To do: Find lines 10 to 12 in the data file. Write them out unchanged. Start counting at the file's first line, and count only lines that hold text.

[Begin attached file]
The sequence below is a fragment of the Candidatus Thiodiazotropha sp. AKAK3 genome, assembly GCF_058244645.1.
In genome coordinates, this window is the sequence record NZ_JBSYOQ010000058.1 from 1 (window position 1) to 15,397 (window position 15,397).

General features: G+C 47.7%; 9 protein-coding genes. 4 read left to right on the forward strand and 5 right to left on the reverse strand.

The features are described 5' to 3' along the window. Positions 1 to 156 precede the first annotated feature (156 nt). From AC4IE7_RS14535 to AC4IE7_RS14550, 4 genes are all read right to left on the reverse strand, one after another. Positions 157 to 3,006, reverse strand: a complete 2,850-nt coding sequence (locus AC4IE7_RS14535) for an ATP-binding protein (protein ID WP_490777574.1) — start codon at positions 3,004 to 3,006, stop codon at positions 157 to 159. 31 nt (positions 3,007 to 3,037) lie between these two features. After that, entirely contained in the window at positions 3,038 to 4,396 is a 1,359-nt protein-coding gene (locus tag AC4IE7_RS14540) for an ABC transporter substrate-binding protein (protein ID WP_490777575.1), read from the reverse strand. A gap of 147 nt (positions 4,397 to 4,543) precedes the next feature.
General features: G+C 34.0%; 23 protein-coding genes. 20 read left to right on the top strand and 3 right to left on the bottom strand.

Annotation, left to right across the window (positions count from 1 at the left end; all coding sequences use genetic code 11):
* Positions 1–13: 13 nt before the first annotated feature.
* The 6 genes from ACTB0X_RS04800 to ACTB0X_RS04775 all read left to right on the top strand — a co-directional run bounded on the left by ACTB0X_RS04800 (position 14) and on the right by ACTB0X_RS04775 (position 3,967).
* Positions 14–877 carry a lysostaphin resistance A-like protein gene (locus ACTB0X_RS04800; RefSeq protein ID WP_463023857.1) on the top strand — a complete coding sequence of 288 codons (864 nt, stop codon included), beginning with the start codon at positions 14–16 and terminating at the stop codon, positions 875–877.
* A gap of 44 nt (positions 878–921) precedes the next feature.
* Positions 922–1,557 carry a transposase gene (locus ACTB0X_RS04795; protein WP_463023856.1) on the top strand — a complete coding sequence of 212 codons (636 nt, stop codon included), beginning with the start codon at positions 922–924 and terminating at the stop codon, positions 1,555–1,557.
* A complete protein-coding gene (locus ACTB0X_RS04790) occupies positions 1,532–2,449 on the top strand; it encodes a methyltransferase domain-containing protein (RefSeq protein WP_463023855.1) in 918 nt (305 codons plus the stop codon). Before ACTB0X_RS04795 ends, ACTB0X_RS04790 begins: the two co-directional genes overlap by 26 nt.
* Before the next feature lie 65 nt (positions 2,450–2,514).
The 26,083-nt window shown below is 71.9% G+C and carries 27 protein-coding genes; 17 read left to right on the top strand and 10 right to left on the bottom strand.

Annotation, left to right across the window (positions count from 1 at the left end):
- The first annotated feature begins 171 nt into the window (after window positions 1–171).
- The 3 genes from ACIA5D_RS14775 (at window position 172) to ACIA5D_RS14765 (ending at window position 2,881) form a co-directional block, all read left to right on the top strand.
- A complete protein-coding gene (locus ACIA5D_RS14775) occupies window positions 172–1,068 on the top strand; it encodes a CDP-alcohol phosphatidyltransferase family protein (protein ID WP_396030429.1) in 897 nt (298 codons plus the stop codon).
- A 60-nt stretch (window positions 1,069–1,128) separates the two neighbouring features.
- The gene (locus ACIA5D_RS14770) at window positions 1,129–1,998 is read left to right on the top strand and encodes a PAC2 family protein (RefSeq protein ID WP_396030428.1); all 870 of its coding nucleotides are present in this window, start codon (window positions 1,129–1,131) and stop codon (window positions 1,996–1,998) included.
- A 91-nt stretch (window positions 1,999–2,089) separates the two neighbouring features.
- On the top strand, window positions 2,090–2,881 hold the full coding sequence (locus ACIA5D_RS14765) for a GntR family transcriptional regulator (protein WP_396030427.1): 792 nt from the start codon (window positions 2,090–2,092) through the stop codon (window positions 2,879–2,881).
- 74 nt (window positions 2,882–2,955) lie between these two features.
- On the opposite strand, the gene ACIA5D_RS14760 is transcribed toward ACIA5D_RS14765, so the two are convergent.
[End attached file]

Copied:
* A gap of 44 nt (positions 878–921) precedes the next feature.
* Positions 922–1,557 carry a transposase gene (locus ACTB0X_RS04795; protein WP_463023856.1) on the top strand — a complete coding sequence of 212 codons (636 nt, stop codon included), beginning with the start codon at positions 922–924 and terminating at the stop codon, positions 1,555–1,557.
* A complete protein-coding gene (locus ACTB0X_RS04790) occupies positions 1,532–2,449 on the top strand; it encodes a methyltransferase domain-containing protein (RefSeq protein WP_463023855.1) in 918 nt (305 codons plus the stop codon). Before ACTB0X_RS04795 ends, ACTB0X_RS04790 begins: the two co-directional genes overlap by 26 nt.